The International Accounting Standards Board (IASB) has published for public comment its proposed changes to the accounting for financial liabilities. This proposal follows work already completed on the classification and measurement of financial assets (IFRS 9 Financial Instruments).
The IASB is proposing limited changes to the accounting for liabilities, with changes to the fair value option. The proposals respond to the view expressed by many investors and others in the extensive consultations that the IASB has undertaken – that volatility in profit or loss resulting from changes in the credit risk of liabilities that an entity chooses to measure at fair value is counter-intuitive and does not provide useful information to investors.
When the IASB introduced IFRS 9 many stakeholders around the world advised the IASB that the existing requirements for financial liabilities work well, except for the effects of changes in the credit risk of a financial liability (‘own credit’) that an entity chooses to measure at fair value.
Building on that global consultation on IFRS 9, the IASB sought the views of investors, preparers, audit firms, regulators and others on the ‘own credit’ issue. The views received were consistent with the earlier consultations – that volatility in profit or loss resulting from changes in ‘own credit’ does not provide useful information except for derivatives and liabilities that are held for trading.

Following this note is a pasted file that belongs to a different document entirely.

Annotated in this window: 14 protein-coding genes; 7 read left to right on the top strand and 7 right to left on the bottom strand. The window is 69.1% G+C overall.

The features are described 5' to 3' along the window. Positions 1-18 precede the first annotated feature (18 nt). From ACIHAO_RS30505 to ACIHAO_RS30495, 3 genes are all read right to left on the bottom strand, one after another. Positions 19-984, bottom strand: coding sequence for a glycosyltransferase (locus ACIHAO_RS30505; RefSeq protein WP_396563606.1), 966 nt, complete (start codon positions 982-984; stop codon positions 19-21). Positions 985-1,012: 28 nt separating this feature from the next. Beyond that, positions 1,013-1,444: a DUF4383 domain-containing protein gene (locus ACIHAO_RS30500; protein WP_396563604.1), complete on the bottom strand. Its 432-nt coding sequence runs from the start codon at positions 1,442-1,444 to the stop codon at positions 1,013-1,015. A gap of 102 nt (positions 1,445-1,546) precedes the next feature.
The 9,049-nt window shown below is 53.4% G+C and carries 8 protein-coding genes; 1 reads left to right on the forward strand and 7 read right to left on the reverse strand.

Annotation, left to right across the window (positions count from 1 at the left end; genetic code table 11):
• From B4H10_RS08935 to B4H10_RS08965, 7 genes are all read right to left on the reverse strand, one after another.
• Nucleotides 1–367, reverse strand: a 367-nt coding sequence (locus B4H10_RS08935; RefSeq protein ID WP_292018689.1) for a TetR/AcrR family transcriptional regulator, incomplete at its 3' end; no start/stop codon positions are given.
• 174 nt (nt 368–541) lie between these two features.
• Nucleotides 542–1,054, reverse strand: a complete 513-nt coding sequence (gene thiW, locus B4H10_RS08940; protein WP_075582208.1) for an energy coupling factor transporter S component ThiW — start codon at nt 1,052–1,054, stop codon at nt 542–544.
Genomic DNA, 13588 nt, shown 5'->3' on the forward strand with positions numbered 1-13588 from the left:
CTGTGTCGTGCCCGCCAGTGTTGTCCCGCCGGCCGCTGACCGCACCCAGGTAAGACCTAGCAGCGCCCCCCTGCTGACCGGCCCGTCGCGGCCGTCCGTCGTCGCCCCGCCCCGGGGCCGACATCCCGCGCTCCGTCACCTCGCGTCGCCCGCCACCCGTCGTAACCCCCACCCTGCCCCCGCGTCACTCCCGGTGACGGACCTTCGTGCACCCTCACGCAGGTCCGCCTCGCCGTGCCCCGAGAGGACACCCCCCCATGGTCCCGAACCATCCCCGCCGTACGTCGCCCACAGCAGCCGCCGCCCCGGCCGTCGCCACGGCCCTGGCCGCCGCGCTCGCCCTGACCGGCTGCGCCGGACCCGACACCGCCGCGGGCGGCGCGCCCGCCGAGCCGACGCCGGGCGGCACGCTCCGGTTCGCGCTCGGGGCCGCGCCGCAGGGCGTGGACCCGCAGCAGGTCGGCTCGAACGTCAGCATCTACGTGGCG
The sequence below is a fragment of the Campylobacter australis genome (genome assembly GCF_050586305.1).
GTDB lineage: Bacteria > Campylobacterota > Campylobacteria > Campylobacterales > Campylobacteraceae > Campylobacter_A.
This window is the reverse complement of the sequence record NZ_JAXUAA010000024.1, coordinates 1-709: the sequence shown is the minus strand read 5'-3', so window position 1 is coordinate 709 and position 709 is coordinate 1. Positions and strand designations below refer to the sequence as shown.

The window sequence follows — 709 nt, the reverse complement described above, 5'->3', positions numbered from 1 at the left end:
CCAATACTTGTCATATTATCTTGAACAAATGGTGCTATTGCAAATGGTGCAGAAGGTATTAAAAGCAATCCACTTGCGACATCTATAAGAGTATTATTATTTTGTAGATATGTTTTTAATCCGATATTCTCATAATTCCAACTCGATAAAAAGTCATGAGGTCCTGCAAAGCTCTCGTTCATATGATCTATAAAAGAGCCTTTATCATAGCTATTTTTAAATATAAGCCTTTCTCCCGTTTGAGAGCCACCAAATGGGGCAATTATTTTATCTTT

The IASB is therefore proposing that all gains and losses resulting from changes in ‘own credit’ for financial liabilities that an entity chooses to measure at fair value should be transferred to ‘other comprehensive income’. Changes in ‘own credit’ will therefore not affect reported profit or loss.
No other changes are proposed for financial liabilities. Therefore, the proposals will affect only those entities that choose to apply the fair value option to their financial liabilities. Importantly, those who prefer to bifurcate financial liabilities when relevant may continue to do so. That is consistent with the widespread view that the existing requirements for financial liabilities work well, other than the ‘own credit’ issue that these proposals cover.
Sir David Tweedie, chairman of the IASB, said: “While there are theoretical arguments for treating financial assets and liabilities in the same way it is hard to defend the accounting as providing useful information when a company suffering deterioration in credit quality is able to book a corresponding large profit, especially when investors tell us that such information is often excluded from their financial models.”
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